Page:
Figure 5: MRI showed intradural oval space-occupying lesion at L4 level. (a) Lesion presented with isointensity on T1WI, (b) lesion presented with hypointensity on T2WI, and (c) lesion showed marked enhancement on enhancement scanning

Click here to view

In summary, MRI has a high spinal soft tissue resolution that can avoid bone artefacts. This method can obtain a more accurate reliable localization and qualitative diagnosis based on the specific features of different tumors. Noninvasive MRI examination is the preferred method in the diagnosis of spinal IDEM tumor and can provide a reliable imaging basis for clinical treatment and prognosis judgment.

 > References Top

Osbom AG. Handbook of neuroradiology. St Louis: Mosby; 1991. p. 380-2.  Back to cited text no. 1
Abul-Kasim K, Thurnher MM, McKeever P, Sundgren PC. Intradural spinal tumours: Current classification and MRI features. Neuroradiology 2008;50:301-14.  Back to cited text no. 2
Seppälä MT, Haltia MJ, Sankila RJ, Jääskeläinen JE, Heiskanen O. Long-term outcome after removal of spinal schwannoma: A clinicopathological study of 187 cases. J Neurosurg 1995;83:621-6.  Back to cited text no. 3
Duong LM, McCarthy BJ, McLendon RE, Dolecek TA, Kruchko C, Douglas LL, et al. Descriptive epidemiology of malignant and nonmalignant primary spinal cord, spinal meninges, and cauda equina tumors, United States, 2004-2007. Cancer 2012;118:4220-7.  Back to cited text no. 4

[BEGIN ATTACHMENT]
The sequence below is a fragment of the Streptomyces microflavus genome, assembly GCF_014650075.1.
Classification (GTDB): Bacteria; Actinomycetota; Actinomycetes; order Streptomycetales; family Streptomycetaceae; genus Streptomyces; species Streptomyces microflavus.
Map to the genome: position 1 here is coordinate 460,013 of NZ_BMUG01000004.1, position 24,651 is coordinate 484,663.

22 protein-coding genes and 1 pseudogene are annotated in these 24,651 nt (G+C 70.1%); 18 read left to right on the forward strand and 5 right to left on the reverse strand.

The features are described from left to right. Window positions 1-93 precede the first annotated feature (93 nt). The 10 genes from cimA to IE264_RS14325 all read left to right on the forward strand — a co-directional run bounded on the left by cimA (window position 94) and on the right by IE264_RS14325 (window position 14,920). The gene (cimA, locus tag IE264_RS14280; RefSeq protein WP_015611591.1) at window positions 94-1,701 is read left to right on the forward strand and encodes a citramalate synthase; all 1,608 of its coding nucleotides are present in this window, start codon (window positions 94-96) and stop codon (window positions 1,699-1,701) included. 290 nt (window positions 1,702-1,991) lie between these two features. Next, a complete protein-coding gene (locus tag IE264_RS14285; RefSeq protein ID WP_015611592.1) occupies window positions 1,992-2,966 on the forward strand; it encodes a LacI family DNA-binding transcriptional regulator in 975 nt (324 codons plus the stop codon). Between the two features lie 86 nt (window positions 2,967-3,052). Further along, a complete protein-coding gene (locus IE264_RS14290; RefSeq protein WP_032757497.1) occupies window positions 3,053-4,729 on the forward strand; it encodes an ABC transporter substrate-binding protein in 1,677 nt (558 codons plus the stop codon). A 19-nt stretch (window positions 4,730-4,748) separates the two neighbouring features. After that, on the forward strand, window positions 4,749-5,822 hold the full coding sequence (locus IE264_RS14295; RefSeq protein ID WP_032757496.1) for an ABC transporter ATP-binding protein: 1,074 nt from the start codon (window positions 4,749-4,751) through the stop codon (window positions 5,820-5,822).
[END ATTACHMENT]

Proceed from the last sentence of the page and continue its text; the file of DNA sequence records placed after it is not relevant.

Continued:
Osborn AG. Diagnostic Neuroradiology. St Louis: Mosby-Year Book Inc; 1994. p. 876-918.  Back to cited text no. 5
Li MH, Holtås S, Larsson EM. MR imaging of intradural extramedullary tumors. Acta Radiol 1992;33:207-12.  Back to cited text no. 6
Weissleder R, Wittenberg J, Chen JW. Primer of diagnostic imaging. St. Louis: Mosby Inc; 2011.  Back to cited text no. 7
Asano K, Kubo O, Tajika Y, Ishii T, Tanikawa T, Kawamura H, et al. A clinico-pathological study of cystic spinal schwannomas. No To Shinkei 1996;48:245-51.  Back to cited text no. 8
Grossman RI, Yousem DM. Neuroradiology: The Requisites. 2 nd ed. Philadelphia: Mosby, Elsevier Inc; 2003. p. 224-31.  Back to cited text no. 9
Parmar HA, Ibrahim M, Castillo M, Mukherji SK. Pictorial essay: Diverse imaging features of spinal schwannomas. J Comput Assist Tomogr 2007;31:329-34.  Back to cited text no. 10
Tien RD, Yang PJ, Chu PK. "Dural tail sign": A specific MR sign for meningioma? J Comput Assist Tomogr 1991;15:64-6.  Back to cited text no. 11
Kutcher TJ, Brown DC, Maurer PK, Ghaed VN. Dural tail adjacent to acoustic neuroma: MR features. J Comput Assist Tomogr 1991;15:669-70.  Back to cited text no. 12
Michaud DS, Gallo V, Schlehofer B, Tjønneland A, Olsen A, Overvad K, et al. Reproductive factors and exogenous hormone use in relation to risk of glioma and meningioma in a large European cohort study. Cancer Epidemiol Biomarkers Prev 2010;19:2562-9.  Back to cited text no. 13